The heavier gets compared to the next nugget, and the lighter gets ignored.

Repeat another 14 times.

Compare any 2 nuggets.

The heavier gets compared to the next nugget, and the lighter gets ignored.

Repeat another 14 times.

### Re: Two gold nugget puzzle

Note theoretical minimum number of weighings is 5.

16 choose 2 = 120. Each weighing can give 3 distinct results. Logbase3(120) = ~4.36

16 choose 2 = 120. Each weighing can give 3 distinct results. Logbase3(120) = ~4.36

**Spoiler:**

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### Re: Two gold nugget puzzle

jmose wrote:PeteP,

But you can't guarantee you have the heaviest in any of your tests. Since you are weighing 2 at a time to start, you could miss the heaviest one right away:

6+1 < 4+4

So you'd throw out the 6# one.

I'm still mulling this over to have my own answer.

Hmm? No I mean I test two against each other, I never test two at once.

Edit:

Cradarc wrote:Note theoretical minimum number of weighings is 5.

16 choose 2 = 120. Each weighing can give 3 distinct results. Logbase3(120) = ~4.36Spoiler:

I don't quite understand how that works with nuggets of arbitrary weight. Why can you discard the lighter half, the heaviest could be in it mixed with light ones?

### Re: Two gold nugget puzzle

I hadn't had my coffee yet, and missed that they want the top 2 nuggets.

Jim

Jim

### Re: Two gold nugget puzzle

Good catch, PeteP. I misunderstood the problem.

In that case, the minimum value should be around O(n) = ~16 since you're basically creating a max heap out of an unsorted array. (After you have the heap, it is trivial to remove the two highest elements).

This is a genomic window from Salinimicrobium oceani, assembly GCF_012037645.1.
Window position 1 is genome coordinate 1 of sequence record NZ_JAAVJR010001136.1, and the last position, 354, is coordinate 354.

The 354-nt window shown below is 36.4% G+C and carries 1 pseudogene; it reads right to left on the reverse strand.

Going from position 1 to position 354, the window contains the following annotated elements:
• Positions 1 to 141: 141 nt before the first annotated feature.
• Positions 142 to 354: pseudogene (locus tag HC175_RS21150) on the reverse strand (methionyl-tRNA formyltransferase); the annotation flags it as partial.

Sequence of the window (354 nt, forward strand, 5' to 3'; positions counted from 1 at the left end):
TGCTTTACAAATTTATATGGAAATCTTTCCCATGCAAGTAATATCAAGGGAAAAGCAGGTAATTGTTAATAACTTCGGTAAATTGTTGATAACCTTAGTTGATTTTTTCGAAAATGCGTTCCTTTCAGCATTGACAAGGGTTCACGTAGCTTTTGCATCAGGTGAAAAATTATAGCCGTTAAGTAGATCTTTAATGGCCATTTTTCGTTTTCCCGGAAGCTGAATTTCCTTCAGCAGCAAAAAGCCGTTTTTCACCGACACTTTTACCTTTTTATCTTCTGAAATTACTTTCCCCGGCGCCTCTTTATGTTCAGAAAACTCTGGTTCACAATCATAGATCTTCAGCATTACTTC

In that case, the minimum value should be around O(n) = ~16 since you're basically creating a max heap out of an unsorted array. (After you have the heap, it is trivial to remove the two highest elements).

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### Re: Two gold nugget puzzle

Most well-known lower bounds for sorting are based on comparisons between just 2 elements, so they don't necessarily apply to this situation.

Since the nuggets could easily be such that no measurement would be equally balanced, a better lower bound than 6 is ceiling(log2(16 choose 2)) = 8 weighings.

I doubt it can be done in 8, but I'll have to think about it more.

Since the nuggets could easily be such that no measurement would be equally balanced, a better lower bound than 6 is ceiling(log2(16 choose 2)) = 8 weighings.

I doubt it can be done in 8, but I'll have to think about it more.

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GENERATION A(g

GENERATION A(g

_{64}, g_{64}): Social experiment. Take the busy beaver function of the generation number and add it to your signature.### Re: Two gold nugget puzzle

I can do it in 12.

Edit:

Never mind - that is wrong. The heaviest nugget can be in the lightest pile if the other nuggets in that pile are light enough.

Edit 2:

It would take 28 weighings if you use this method properly.

Edit 4: There is a straightforward way to do it in 22.

Edit 5: With a little more thought and taking Cradarc's hint, it can be done in 18.

**Spoiler:**